We read of the Horse Fair of Ballinasloe which lasts for a whole week, Dunmanway had such a fair which like Ballinasloe attracted large attendances from all over Ireland for the week, Many deals were made, the event was a great boost to the economy of Dunmanway. However, for some years before Fr Doheny’s appointment this well organised fair had become a bit of a disaster for the merchants and business people of Dunmanway most of whom were of the Protestant faith.
Every three card trickster, conman & conwoman would come to the fair which caused great angst among the inhabitants of the town of both religious persuasions. A short time after his appointment a deputation of the Business community met Fr Doheny at his home. They wanted to elicit his assistance in attempting to quell the riotous behaviour of the crowds that were arriving around the town for the fair. Fr Doheny listened attentively and when asked if he could help invited these businessmen to have up to 30 strong young men at the Parish Hall the following Tuesday at 8pm and to leave the “rest to me”.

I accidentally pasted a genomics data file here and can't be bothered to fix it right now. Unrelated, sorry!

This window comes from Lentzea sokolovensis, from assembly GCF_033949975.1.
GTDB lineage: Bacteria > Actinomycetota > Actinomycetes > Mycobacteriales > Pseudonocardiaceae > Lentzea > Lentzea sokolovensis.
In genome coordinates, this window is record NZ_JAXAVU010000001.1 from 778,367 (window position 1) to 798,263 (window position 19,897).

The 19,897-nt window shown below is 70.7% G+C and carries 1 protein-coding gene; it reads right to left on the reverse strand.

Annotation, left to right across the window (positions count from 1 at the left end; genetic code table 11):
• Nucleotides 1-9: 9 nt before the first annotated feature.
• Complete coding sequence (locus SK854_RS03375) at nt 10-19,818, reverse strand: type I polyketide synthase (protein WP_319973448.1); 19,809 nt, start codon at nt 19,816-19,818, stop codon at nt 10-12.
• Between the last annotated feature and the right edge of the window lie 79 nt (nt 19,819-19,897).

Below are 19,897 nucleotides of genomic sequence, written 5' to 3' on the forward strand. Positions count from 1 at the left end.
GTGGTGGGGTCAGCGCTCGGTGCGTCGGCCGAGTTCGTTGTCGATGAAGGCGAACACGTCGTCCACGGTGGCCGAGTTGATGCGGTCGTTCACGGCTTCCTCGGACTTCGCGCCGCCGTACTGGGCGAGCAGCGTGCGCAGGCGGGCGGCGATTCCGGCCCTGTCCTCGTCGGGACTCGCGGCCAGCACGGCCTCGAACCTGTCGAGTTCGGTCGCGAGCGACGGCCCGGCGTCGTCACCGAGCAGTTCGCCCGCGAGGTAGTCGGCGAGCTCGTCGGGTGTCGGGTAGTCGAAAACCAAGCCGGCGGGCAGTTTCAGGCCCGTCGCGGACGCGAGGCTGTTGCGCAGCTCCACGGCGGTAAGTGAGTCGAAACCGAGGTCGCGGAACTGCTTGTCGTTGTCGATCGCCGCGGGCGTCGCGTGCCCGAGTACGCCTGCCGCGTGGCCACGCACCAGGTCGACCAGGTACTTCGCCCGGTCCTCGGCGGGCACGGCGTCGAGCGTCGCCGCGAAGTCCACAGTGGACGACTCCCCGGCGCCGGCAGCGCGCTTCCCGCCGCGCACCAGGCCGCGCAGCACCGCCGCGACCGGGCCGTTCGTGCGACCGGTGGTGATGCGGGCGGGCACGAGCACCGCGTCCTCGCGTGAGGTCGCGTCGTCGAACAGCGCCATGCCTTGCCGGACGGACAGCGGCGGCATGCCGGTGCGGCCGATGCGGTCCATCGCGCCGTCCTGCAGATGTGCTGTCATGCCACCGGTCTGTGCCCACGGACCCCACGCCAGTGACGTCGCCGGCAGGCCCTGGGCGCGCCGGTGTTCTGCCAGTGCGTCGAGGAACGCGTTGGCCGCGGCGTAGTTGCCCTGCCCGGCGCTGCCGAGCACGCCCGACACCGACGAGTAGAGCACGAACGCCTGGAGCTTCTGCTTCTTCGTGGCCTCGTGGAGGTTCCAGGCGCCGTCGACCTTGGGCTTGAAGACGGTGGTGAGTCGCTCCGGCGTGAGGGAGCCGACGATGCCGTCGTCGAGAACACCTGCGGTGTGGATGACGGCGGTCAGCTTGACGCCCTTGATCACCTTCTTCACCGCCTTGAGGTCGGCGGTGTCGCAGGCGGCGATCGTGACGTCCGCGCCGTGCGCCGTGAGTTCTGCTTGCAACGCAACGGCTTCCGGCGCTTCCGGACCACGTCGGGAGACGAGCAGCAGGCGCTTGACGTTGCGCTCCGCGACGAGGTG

30 hardy young men of the town were at the Hall when Fr Doheny arrived with a sack of sticks, on closer examination these men realised these were the blackthorn stick or Shillelagh used in the faction fights of Tipperary but unknown in that area of West Cork.
He organised then into groups and taught them firstly the art of self defence with the stick, he then showed where to hit to hurt without taking a life and finally laid out plans for the Patrol of the fair in pairs, what to look out for and to deal immediately with any problems before they got out of hand. His methods proved a huge success, his actions were rewarded when his brother Thomas his wife and family arrived to farm a piece of land granted to Fr Doheny. His niece Mary Jane became his housekeeper.
Here is the plaque commemorating Fr Doheny in Dunmanway:
And here is a helpful picture of some shillelaghs: